• Drying: Different finishes require different amounts of time to dry. Be sure to follow the manufacturer’s instructions and allow the finish to dry for the recommended amount of time.

Stains & Dyes vs Finishes: Which is Better for Your Woodwork?

When it comes to finishing your woodwork, it’s important to understand the primary differences between stains & dyes and finishes. Stains & dyes are designed to change the color of the wood, while finishes are designed to protect the wood from water, dirt, and other elements.

Types of Stains & Dyes

There are a wide variety of stains & dyes available on the market, each with their own unique effects. Some of the most common types include:

  • Water-based stains & dyes: These are easy to clean up and produce a natural-looking finish.
  • Oil-based stains & dyes: These are great for creating a smooth, even finish, but they can take longer to dry.
  • Gel stains: These are thicker and easier to control, making them a great option for beginners.
  • Powdered dyes: These are a great option for achieving a wide variety of colors, but they can be tricky to work with.

Choosing the Best Option for Your Woodwork

When it comes to choosing between stains & dyes and finishes, it ultimately depends on your preferences and the look you’re trying to achieve. Keep in mind the following factors:

  • The type of wood you’re working with: Some woods, like ash, are more porous and may require a different type of finish.
  • The technique you’re using: Some finishes, like lacquer, require a specific technique to achieve the desired result.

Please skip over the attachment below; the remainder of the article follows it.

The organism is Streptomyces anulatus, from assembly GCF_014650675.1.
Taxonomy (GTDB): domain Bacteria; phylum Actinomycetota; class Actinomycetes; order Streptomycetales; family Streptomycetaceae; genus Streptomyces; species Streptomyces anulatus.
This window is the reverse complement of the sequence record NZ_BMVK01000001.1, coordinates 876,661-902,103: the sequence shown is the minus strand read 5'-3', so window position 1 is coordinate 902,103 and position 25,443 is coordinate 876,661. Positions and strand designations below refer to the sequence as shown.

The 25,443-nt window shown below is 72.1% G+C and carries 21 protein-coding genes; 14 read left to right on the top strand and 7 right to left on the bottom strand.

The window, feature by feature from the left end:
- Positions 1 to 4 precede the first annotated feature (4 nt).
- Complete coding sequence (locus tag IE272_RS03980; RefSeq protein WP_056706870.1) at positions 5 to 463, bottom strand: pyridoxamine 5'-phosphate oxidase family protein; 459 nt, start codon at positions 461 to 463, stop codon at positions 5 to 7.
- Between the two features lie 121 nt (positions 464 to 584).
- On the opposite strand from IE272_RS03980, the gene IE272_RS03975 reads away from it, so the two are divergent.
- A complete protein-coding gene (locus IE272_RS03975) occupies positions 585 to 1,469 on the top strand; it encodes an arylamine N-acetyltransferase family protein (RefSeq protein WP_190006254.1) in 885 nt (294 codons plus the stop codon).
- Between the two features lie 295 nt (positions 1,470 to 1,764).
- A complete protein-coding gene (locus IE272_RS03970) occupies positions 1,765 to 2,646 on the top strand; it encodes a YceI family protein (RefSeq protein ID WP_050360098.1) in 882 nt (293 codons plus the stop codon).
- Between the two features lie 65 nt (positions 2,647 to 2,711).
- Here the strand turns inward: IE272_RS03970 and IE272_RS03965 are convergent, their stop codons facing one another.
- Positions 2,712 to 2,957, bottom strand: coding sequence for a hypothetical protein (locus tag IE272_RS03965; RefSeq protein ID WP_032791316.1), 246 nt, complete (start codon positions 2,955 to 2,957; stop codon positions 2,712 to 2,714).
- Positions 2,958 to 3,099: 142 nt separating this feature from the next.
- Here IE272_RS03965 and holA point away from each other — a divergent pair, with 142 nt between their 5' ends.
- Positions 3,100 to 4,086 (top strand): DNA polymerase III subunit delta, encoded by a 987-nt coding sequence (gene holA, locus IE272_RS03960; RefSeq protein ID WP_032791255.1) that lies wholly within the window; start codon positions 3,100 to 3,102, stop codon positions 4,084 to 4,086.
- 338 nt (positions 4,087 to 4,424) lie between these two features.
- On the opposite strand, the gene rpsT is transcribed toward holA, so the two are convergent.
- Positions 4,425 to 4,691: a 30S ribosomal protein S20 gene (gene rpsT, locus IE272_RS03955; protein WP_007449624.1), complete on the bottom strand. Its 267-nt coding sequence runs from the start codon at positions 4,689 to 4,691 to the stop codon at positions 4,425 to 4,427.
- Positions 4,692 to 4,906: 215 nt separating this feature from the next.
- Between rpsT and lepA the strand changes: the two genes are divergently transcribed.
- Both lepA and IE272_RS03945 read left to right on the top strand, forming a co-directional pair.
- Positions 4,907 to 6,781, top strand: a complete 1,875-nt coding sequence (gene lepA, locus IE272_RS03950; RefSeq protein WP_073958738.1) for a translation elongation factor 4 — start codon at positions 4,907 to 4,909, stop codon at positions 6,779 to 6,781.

• The level of protection you need: If you’re looking for extra protection, a heavy-duty finish like varnish may be the best option.
  • Safety considerations: Some products contain heavy chemicals and may require proper safety precautions.

The Ultimate Goal: Protecting Your Woodwork

No matter which form of finishing you choose, the ultimate goal is to protect your woodwork from water, dirt, and other elements. Achieving the perfect finish begins with knowing the proper technique and understanding the effects that different products can have on your wood. Keep in mind that thin coats are better than excess, and always be sure to clean up any excess finish to avoid creating a heavy, uneven look. With the right understanding and technique, you can achieve a beautiful finish that will protect your woodwork for years to come.


So, finishing is the last step of woodworking and involves applying a protective coating to the wooden surfaces to improve their appearance and durability. 

It’s important to know the right techniques and tools for the job, and I hope this guide has helped you with that. So, don’t be afraid to try it yourself now!

I'm Joost Nusselder, the founder of Tools Doctor, content marketer, and dad. I love trying out new equipment, and together with my team I've been creating in-depth blog articles since 2016 to help loyal readers with tools & crafting tips.